The microfluidic structure formed in the disk-type platform 100 will now be described in detail. The microfluidic structure may include a sample chamber 111 storing a sample, such as blood, sputum, or urine, a centrifugation unit 180 which is connected to the sample chamber 111 and separates the sample into a fluid, a cell, etc, a reagent chamber 130 storing a reagent, and a buffer solution chamber 120 storing a buffer solution.

The reagent chamber 130 stores a reagent containing a material that is selectively bound to a target biomolecule in a sample and emits an optical indication, such as fluorescence, adsorption, or emission. The buffer solution chamber 120 stores a buffer solution to be used to dilute the sample or wash the surface of the microarray chip 190 contacting the sample.

The centrifugation unit 180, the reagent chamber 130, and the buffer solution chamber 120 are connected to a reaction chamber 140 through opening valves 31, 32, and 33 disposed at respective outlets in which the reaction chamber 140 is formed further from a rotation axis of the disk-type platform 100 than the respective outlets. The opening valves 31, 32, and 33 can be phase-transition type valves (refer to FIGS. 7 and 8) which are closed by valve plugs (not shown) formed of a valve material that is a solid-phase transition material containing heat generating particles dispersed therein and which are actively opened when operation energy is supplied by an external energy source. The reaction chamber 140 may include the microarray chip 190 forming a wall of the reaction chamber 140 and provides a space located before the microarray chip 190, in which various biomolecule capture probes 191 n may contact a fluid sample. At this time, the microarray chip 190 can be mounted in the disk-type platform 100 using various methods, which will be described in detail with reference to FIGS. 4 through 6.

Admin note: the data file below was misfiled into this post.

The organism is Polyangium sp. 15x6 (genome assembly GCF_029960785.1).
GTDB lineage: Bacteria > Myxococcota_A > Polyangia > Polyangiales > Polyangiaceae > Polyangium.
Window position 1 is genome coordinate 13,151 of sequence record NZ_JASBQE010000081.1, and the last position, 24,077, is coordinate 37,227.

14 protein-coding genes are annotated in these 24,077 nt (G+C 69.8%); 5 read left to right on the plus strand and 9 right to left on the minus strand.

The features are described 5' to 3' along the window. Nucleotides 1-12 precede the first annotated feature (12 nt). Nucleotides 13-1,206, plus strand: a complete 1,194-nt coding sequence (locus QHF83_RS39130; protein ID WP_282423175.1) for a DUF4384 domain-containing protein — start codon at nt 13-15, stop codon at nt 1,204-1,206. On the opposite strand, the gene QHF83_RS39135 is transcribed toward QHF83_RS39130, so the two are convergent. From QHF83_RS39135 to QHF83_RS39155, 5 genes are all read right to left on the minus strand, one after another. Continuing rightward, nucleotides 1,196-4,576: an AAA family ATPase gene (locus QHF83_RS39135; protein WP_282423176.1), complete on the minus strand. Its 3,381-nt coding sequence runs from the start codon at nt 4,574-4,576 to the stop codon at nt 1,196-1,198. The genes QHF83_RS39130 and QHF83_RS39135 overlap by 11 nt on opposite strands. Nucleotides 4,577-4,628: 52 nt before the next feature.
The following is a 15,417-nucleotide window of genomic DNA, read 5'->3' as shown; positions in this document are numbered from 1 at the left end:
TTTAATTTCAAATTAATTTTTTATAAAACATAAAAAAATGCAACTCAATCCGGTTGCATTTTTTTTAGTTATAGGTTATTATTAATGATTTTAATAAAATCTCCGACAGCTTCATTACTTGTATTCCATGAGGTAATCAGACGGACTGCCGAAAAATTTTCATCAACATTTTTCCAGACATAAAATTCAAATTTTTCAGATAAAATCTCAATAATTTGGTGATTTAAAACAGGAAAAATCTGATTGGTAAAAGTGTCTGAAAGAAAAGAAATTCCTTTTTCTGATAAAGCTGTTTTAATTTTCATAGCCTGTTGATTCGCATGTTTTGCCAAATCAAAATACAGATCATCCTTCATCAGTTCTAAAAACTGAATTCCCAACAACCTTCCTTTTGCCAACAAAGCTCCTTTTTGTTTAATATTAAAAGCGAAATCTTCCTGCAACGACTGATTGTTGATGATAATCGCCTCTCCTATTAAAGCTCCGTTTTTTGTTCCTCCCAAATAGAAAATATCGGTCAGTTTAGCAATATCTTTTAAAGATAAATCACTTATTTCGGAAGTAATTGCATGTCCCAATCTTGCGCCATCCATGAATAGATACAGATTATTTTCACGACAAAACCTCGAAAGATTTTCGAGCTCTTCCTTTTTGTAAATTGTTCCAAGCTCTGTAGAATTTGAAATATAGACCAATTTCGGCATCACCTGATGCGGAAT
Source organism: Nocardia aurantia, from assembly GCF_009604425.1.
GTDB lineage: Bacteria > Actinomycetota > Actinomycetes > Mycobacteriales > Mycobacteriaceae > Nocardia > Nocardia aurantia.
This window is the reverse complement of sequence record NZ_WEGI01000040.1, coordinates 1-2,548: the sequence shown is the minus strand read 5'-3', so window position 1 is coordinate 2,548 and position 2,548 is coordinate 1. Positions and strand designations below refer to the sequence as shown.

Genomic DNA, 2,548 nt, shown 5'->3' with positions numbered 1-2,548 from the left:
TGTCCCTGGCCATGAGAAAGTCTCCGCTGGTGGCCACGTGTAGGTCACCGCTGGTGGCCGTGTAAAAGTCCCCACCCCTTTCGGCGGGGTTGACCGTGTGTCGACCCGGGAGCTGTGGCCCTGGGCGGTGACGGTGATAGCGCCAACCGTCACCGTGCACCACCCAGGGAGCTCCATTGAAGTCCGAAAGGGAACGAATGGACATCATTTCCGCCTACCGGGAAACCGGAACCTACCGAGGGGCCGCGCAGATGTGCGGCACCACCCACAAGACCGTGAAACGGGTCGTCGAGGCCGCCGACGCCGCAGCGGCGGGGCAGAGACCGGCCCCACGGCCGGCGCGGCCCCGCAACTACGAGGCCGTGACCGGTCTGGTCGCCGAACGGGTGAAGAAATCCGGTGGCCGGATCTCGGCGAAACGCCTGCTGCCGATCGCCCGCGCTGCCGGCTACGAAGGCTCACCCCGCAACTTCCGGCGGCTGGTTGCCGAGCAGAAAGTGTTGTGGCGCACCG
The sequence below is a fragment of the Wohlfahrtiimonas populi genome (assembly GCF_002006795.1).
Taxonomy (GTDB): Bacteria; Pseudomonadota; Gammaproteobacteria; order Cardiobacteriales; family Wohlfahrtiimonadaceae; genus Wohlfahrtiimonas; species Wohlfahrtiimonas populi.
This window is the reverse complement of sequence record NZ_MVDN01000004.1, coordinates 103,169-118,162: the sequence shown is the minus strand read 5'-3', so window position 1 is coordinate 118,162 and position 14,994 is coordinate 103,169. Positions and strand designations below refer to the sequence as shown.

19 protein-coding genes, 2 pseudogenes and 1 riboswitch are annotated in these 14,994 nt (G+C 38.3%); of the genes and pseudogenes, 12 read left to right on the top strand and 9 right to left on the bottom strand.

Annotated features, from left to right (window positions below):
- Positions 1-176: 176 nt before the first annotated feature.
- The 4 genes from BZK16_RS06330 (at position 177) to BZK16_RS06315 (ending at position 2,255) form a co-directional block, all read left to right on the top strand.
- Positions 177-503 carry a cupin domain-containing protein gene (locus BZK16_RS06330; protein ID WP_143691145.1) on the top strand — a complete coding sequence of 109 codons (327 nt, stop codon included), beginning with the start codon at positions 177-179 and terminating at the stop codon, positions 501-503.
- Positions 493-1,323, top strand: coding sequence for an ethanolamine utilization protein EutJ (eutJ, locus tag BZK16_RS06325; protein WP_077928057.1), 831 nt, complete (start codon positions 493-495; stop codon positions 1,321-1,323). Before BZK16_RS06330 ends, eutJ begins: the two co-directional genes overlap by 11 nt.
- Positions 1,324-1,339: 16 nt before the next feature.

A waste chamber 150 is disposed further from the rotation axis of the disk-type platform 100 than the reaction chamber 140. The waste chamber 150 stores a fluid discharged from the reaction chamber 140 through an outlet of the reaction chamber 140. An opening valve (normally closing valve) 34 is disposed at the outlet of the reaction chamber 140 and allows the fluid to stay only in the reaction chamber 140 when the reaction occurs.

The centrifugation unit 180 includes a supernatant separation member 182 extending from an outlet of the sample chamber 111 in a direction opposite to the rotation axis, and includes a particle separation member 181 connected to the supernatant separation member 182 through a channel.

One side of the supernatant separation member 182 is connected to the reaction chamber 140 through the opening valve 31 and a channel. Also, the particle separation member 181 and the supernatant separation member 182 can be connected to each other through a detour channel 183. The detour channel 183 may act as a vent of the particle separation member 181. The detour channel 183 is connected to an excess sample chamber 184 at one side so that even when an excess amount of a sample is loaded to the sample chamber 111, a supernatant can be provided to the reaction chamber 140 in a constant amount.